Category Archives: International Business

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2015 SXSWi Recap by J.R. Atkins

Some of my friends and clients ask what the big deal is with South by Southwest Interactive or SXSWi. In short; ideas, technology and trends are introduced there that affect our lives and business. Technology such as Twitter (2006), Square (2009), Foursquare (2009), Uber (2009), Pinterest (2010), iPad2 (2011),  Microsoft Surface (2012), Google Glass (2012), Pebble Smart Watch (2013), Oculus Rift Virtual Reality head gear (2014) and see more historic trends at 22 Years of SXSWi.

At the 2015 SXSWi Festival I noticed the following 5 tech trends worth noting.

  1. New social Media App – MeerKat – Spontaneous video via Twitter
  2. Health Tech – Mobile App: Measure by Phillips Healthcare
  3. 4k TV – Samsung – 2X the Pixels
  4. International Flair – It’s a global event – Krista Hendriks, Utrecht Area, Netherlands
  5. com – It’s like UBER for overnight dog care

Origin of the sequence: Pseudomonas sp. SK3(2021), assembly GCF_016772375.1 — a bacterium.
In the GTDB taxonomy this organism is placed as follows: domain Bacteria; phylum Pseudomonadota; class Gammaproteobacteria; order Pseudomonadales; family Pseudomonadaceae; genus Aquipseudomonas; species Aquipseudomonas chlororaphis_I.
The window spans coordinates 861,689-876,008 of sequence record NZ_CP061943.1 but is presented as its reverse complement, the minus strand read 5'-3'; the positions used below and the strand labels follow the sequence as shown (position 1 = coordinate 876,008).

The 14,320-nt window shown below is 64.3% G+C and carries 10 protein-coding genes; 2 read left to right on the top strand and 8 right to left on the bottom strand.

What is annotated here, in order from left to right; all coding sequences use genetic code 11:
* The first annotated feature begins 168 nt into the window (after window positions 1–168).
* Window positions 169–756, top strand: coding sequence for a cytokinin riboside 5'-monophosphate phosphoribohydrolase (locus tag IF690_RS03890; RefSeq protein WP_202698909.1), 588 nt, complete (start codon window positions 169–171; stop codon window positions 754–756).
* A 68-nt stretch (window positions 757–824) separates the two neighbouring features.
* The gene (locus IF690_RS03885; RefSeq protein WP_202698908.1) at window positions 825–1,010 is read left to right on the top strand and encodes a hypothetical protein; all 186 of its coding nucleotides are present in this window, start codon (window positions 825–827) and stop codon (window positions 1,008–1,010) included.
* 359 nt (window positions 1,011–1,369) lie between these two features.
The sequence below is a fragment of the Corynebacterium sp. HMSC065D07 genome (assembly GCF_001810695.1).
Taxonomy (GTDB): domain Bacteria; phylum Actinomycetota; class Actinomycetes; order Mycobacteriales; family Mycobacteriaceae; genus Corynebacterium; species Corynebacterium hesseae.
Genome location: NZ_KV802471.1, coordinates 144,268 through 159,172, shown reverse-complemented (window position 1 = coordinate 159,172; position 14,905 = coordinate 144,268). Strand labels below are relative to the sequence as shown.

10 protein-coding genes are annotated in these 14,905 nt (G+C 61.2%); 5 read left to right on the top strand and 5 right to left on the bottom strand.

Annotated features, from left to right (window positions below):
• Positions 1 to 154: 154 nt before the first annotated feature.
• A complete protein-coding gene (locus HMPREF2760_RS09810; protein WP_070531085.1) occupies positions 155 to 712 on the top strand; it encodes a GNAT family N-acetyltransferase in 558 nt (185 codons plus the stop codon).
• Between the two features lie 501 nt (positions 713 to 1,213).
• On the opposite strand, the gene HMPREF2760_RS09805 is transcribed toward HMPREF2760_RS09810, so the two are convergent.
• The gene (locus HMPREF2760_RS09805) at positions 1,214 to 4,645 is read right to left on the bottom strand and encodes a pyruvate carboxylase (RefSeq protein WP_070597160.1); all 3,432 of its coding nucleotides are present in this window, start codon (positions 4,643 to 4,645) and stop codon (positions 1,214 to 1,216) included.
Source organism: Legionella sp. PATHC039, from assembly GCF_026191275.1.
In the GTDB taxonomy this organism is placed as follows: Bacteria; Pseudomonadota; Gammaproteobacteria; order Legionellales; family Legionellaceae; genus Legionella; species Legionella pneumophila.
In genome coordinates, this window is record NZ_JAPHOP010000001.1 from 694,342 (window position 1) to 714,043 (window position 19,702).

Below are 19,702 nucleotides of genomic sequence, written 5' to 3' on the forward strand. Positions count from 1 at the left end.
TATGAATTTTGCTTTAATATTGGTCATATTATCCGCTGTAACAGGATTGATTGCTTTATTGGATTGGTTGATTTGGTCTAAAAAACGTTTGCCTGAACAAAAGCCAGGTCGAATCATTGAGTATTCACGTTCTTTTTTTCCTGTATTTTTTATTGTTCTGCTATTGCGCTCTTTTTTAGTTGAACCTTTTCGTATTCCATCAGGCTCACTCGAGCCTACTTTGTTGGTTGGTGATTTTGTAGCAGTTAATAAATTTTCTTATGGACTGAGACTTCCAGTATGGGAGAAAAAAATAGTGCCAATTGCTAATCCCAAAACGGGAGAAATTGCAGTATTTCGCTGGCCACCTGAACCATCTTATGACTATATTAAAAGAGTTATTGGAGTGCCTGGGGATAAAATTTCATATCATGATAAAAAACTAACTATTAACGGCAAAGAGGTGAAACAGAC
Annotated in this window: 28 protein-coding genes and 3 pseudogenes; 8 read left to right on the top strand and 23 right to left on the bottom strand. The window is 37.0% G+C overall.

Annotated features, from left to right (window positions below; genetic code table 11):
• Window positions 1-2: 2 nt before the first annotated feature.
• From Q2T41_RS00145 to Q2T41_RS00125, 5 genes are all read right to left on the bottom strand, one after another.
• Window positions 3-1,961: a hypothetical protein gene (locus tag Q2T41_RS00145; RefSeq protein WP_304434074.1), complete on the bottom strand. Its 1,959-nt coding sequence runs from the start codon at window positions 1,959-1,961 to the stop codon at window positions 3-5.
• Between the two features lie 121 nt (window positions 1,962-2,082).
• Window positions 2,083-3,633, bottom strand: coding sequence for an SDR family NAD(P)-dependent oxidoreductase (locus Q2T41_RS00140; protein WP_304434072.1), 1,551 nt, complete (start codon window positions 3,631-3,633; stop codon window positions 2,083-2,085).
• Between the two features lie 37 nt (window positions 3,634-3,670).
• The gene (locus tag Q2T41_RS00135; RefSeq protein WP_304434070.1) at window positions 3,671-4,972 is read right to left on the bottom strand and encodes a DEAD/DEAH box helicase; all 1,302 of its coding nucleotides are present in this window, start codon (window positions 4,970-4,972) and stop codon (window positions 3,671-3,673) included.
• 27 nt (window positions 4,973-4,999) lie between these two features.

Please let me know if you find any of this interesting or beneficial to you or your business.

  1. MeerKat: http://meerkatapp.co

MeerKat is a new app that allows users to easily live stream video from their cell phonesJ.R> Atkins uses MeerKat via their Twitter accounts. You can “Schedule” a video and your MeerKat followers will get a notification of when you are about to begin. Or, you can create a live “stream” in the moment for those who are watching. Like Twitter, MeerKat video can be seen by anyone. It’s similar to a Google Hangout or Skype video call but much easier. Just download the app, sign in with twitter and click on “schedule” or “stream” and you’re ready to broadcast. The idea is making use of our desire to have a spontaneous connection.

Related story by David Gilbert of the International Business Times.

  1. Measure: in beta test

Nike Fit bit bits the dustPhillips Healthcare is building an online portal that will allow you to feed your data from non-Phillips devices such as a Fitbit, Moves App, Misfit Flash and Phillips devices such as Blood Pressure Cuff. Even the data from my Nike Plus (no longer supported by Nike) can be uploaded to the portal.

Moves App used by J.R> AtkinsPrior to this portal, each App or fitness solution had a separate place to store and view data. With the Phillips Measure platform, you could, in theory, import health measurement data.